New report highlights raw material risks for Scotland’s economy

Scotland’s economy relies on many raw materials for its functioning but which ones and how secure is the supply? The importance of future availability of fossil fuels is well known, and has been a discussion point for many years, but what about cobalt, phosphorus and aggregates?

15 Feb 11

Raw Materials Critical to the Scottish Economy, a research project funded by the Scottish Environment Protection Agency (SEPA) and carried out by SNIFFER, lays out for the first time what supply risks in raw materials could mean for Scotland, and asks what opportunities may be out there for Scottish businesses.  Scottish Enterprise, Highlands and Islands Enterprise, Scottish Government and Zero Waste Scotland all provided advice and were closely involved in steering the research.

Lorna Walker, Senior Policy Officer in SEPA, said:

“The issue of resource risk is a new and emerging one on the international stage and SEPA felt it was important that we gained a better understanding of the impact this could have on Scotland’s economy and the global environment, and how we can better manage our resources.

“With the global population projected to rise to nine billion by 2050 and some emerging economies growing by up to 10% per annum, it is inevitable that resource constraints will be felt – either through price rises or disruptions to supply. Indeed some of these effects are already being felt, with China imposing export quotas on rare earth elements and the price for phosphate rock rising 700% between 2007-8.”

Andy McDonald, Senior Director of Renewables & Low Carbon Technologies at Scottish Enterprise, said:

“These resources are critical to the functioning of the Scottish economy and many of them are important for the transition to a low carbon economy, such as Rare Earth Elements (magnets for wind turbines), lithium (batteries for electric vehicles) and copper and indium (solar cells). The potential future scarcity of these key materials will drive the economic opportunities within the transition to a more sustainable economy. This future growth will be shared across all of our key sectors as they both develop and adopt new technologies and processes which will increase their competitiveness and decrease their environmental impact.”

The work identified the top 12 materials which are critical to the Scottish economy and are likely to be subject to supply shocks in the short to medium term, as well as the seven sectors of the economy which may be vulnerable.

Diane Duncan, Head of Environment and Low Carbon Technologies at Highlands and Islands Enterprise, said:

‘This report not only flags up some significant risks to Scotland's new and emerging renewables sector, but some significant opportunities for business right across Scotland. Some businesses are already ahead of the game and are working to find or develop alternatives. We need to promote a wider understanding of resource efficiency. This report provides us with a very useful evidence base from which to work.'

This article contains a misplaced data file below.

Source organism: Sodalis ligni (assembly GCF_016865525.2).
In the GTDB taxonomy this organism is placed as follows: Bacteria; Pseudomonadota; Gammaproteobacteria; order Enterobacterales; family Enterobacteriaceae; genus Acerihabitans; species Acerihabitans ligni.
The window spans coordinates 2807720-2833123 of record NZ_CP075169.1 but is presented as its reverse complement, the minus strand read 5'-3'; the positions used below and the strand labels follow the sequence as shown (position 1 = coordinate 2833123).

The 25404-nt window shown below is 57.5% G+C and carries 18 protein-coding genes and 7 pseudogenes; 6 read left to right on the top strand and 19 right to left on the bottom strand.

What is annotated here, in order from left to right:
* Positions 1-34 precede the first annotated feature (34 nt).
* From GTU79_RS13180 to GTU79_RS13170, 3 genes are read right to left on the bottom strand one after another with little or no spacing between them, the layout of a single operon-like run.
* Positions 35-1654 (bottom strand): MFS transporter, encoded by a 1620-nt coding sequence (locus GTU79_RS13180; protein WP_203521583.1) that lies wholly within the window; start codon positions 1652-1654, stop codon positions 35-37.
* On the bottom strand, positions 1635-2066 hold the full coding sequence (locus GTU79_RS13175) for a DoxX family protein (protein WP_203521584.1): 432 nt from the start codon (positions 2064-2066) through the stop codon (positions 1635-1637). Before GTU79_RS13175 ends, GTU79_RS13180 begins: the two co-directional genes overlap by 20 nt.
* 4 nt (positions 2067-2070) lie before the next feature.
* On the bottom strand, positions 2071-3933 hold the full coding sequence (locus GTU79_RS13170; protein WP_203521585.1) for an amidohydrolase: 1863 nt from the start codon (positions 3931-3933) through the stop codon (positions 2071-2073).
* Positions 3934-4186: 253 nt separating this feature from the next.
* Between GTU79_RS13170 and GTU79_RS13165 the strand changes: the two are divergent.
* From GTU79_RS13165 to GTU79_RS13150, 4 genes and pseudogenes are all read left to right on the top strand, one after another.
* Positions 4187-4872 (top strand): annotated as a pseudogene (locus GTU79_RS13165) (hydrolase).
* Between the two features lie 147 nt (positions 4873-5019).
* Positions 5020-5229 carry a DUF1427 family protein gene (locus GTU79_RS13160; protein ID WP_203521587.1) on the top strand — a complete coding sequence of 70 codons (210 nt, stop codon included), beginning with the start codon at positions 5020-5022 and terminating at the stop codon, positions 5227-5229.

Iain Gulland, Director of Zero Waste Scotland, said:

“The availability of resources is now a major influence on the world economy, and price volatility for key commodities is a serious risk to growth. Here in Scotland we can take action to minimise this risk by using resources more efficiently, working to prevent waste, and recovering precious materials from the waste stream. “This report is a welcome step in helping understand where the key issues lie, and it shows clearly that moving towards zero waste is not an environmental ‘nice to have’ – it is an economic need.”

Dave Gorman, SEPA’s Head of Environmental Strategy, said:

“There are real opportunities here for Scottish businesses. Some have already taken the opportunity to look at solutions and alternative methods of working, which have not only improved efficiencies but also improved business reputation, environmental performance and consumer opinion. In some cases new businesses are born out of creating a solution to a resource risk and better understanding how these materials are so important to our economy and environment will help with this.”

Opportunities for businesses include:

  • Preserving primary resources, in particular sustainable management of renewable resources such as timber, fish and palm oil.
  • Recovery of critical materials from processes and products to ensure they are available for future use (firmly establishing closed loop resource use – and retaining the value of resources value within the Scottish economy).
  • Identifying alternative materials which face lower supply risks and environmental impact.
  • Reducing environmental and social impacts of extraction of primary resources.
  • Improving process efficiencies – to ensure valuable resources are not wasted and reduce our overall climate impact. It has been estimated that resource efficiency could deliver 10% of the carbon reductions needed by 2020

Source: Scottish Environmental Protection Agency (SEPA)

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